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Things that think

Most things do not think. The digital revolution has not included the familiar things around us, but sensing, computing, and communications belong in clothing and in furniture more than on desktops. Developing beyond today's intrusive information technologies is going to require much more capable devices that are embedded much more finely into our environment, the means to connect them into local and global systems, and new applications that can use such resources to solve outstanding personal and social problems. These are the topics of the Media Lab's industrial research consortium Things That Think. I will describe the research supporting this vision, ranging from making liquid computers to electronic inks to tangible interfaces to self-organizing networks to wearable and emotional computers, and introduce emerging products. And the articles that I mentioned are at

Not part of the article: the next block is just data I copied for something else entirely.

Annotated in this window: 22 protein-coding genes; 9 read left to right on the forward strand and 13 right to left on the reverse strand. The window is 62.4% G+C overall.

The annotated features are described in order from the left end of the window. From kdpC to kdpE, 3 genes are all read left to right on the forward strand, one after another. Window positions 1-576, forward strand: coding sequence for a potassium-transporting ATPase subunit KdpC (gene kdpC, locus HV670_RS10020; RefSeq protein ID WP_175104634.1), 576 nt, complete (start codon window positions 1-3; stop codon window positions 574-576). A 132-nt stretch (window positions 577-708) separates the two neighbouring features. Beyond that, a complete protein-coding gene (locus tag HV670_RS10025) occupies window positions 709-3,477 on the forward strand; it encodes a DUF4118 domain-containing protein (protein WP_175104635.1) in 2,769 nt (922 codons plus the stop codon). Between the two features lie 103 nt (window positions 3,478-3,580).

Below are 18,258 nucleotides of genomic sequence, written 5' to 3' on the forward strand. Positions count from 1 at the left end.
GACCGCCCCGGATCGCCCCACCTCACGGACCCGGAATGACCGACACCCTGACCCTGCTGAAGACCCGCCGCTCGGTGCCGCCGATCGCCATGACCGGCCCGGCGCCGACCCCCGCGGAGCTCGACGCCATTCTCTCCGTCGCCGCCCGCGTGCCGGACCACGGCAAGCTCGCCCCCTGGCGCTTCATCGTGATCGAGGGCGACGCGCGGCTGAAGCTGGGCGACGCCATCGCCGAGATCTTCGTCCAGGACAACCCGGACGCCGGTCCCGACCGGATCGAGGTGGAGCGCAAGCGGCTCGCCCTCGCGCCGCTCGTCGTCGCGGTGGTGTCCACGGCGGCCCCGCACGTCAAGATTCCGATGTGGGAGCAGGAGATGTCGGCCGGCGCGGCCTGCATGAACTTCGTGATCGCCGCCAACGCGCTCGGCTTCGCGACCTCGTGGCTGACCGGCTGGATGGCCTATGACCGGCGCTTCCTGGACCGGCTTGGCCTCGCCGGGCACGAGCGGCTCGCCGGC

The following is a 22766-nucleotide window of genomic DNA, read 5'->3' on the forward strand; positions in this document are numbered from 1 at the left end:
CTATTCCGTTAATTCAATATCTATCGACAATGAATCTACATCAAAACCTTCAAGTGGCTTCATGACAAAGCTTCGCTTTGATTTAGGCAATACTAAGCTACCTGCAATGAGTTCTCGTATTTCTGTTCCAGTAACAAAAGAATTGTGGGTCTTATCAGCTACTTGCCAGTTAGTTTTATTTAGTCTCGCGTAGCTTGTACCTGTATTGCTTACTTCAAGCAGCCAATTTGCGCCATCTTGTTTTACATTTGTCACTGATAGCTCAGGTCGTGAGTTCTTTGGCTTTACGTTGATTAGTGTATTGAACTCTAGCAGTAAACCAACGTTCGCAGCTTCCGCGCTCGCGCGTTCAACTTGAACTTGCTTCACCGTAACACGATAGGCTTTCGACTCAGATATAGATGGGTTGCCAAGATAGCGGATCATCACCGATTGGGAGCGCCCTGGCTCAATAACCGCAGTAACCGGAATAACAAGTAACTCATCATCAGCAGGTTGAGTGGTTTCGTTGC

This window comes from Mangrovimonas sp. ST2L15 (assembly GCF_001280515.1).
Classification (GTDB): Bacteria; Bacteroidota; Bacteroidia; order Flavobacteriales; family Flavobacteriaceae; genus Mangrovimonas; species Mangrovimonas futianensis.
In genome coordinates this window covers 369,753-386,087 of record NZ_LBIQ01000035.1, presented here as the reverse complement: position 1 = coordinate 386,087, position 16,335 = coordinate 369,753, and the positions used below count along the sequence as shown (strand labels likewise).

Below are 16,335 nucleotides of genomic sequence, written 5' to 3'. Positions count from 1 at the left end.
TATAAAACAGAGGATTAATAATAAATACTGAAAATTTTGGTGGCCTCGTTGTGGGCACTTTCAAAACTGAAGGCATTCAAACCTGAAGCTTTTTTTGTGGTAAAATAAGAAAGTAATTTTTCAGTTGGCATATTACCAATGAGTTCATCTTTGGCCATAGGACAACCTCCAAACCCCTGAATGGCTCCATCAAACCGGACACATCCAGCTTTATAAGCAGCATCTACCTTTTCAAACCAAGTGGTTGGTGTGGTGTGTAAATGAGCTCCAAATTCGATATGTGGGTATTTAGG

Type of Seminar:
New Vistas
Prof. Neil Gershenfeld
Physics and Media Group MIT Media Lab , Cambridge USA
Nov 09, 1998   17:15

Contact Person:

Prof. M. Morari
No downloadable files available.
Biographical Sketch:
Neil Gershenfeld manages the Physics and Media Group at the MIT Media Lab and co-directs the Things That Think research consortium. His lab investigates the interface between the content of information and its physical representation, from building molecular quantum computers to building musical instruments for collaborations ranging from Yo-Yo Ma to Penn & Teller. He has a BA in Physics from Swarthmore College, was a technician at Bell Labs using lasers for atomic and nuclear physics experiments, received a Ph.D. from Cornell University studying order- disorder transitions in condensed matter systems, and he was a Junior Fellow of the Harvard Society of Fellows.